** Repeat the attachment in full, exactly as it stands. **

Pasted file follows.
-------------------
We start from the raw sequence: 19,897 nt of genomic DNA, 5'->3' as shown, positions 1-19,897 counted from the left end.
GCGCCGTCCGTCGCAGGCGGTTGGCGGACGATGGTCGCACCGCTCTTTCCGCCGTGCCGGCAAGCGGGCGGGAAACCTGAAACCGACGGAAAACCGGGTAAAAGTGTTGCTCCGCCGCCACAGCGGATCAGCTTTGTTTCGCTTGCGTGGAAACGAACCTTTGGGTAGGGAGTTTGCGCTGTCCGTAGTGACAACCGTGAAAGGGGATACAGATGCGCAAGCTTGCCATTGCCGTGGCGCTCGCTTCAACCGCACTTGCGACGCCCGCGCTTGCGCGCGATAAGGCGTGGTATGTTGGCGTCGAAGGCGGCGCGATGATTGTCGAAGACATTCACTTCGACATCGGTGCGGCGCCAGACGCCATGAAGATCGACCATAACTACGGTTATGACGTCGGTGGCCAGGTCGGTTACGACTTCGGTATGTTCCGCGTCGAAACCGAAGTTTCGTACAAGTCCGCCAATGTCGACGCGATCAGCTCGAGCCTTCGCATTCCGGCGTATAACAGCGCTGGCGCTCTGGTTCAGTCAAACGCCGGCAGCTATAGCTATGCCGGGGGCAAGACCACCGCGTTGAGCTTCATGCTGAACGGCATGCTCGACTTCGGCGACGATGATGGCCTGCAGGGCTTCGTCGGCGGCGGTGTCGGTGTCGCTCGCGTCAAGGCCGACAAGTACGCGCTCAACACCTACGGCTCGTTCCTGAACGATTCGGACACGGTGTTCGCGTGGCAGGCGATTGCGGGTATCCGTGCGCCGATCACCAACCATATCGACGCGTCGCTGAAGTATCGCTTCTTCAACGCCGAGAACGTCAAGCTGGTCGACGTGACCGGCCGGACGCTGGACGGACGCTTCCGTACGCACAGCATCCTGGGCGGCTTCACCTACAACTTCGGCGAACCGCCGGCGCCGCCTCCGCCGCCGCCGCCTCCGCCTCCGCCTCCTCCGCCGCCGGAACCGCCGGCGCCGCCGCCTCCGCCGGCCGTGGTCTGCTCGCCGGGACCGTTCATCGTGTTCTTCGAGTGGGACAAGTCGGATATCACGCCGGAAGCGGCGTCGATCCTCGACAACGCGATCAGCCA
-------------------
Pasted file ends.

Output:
We start from the raw sequence: 19,897 nt of genomic DNA, 5'->3' as shown, positions 1-19,897 counted from the left end.
GCGCCGTCCGTCGCAGGCGGTTGGCGGACGATGGTCGCACCGCTCTTTCCGCCGTGCCGGCAAGCGGGCGGGAAACCTGAAACCGACGGAAAACCGGGTAAAAGTGTTGCTCCGCCGCCACAGCGGATCAGCTTTGTTTCGCTTGCGTGGAAACGAACCTTTGGGTAGGGAGTTTGCGCTGTCCGTAGTGACAACCGTGAAAGGGGATACAGATGCGCAAGCTTGCCATTGCCGTGGCGCTCGCTTCAACCGCACTTGCGACGCCCGCGCTTGCGCGCGATAAGGCGTGGTATGTTGGCGTCGAAGGCGGCGCGATGATTGTCGAAGACATTCACTTCGACATCGGTGCGGCGCCAGACGCCATGAAGATCGACCATAACTACGGTTATGACGTCGGTGGCCAGGTCGGTTACGACTTCGGTATGTTCCGCGTCGAAACCGAAGTTTCGTACAAGTCCGCCAATGTCGACGCGATCAGCTCGAGCCTTCGCATTCCGGCGTATAACAGCGCTGGCGCTCTGGTTCAGTCAAACGCCGGCAGCTATAGCTATGCCGGGGGCAAGACCACCGCGTTGAGCTTCATGCTGAACGGCATGCTCGACTTCGGCGACGATGATGGCCTGCAGGGCTTCGTCGGCGGCGGTGTCGGTGTCGCTCGCGTCAAGGCCGACAAGTACGCGCTCAACACCTACGGCTCGTTCCTGAACGATTCGGACACGGTGTTCGCGTGGCAGGCGATTGCGGGTATCCGTGCGCCGATCACCAACCATATCGACGCGTCGCTGAAGTATCGCTTCTTCAACGCCGAGAACGTCAAGCTGGTCGACGTGACCGGCCGGACGCTGGACGGACGCTTCCGTACGCACAGCATCCTGGGCGGCTTCACCTACAACTTCGGCGAACCGCCGGCGCCGCCTCCGCCGCCGCCGCCTCCGCCTCCGCCTCCTCCGCCGCCGGAACCGCCGGCGCCGCCGCCTCCGCCGGCCGTGGTCTGCTCGCCGGGACCGTTCATCGTGTTCTTCGAGTGGGACAAGTCGGATATCACGCCGGAAGCGGCGTCGATCCTCGACAACGCGATCAGCCA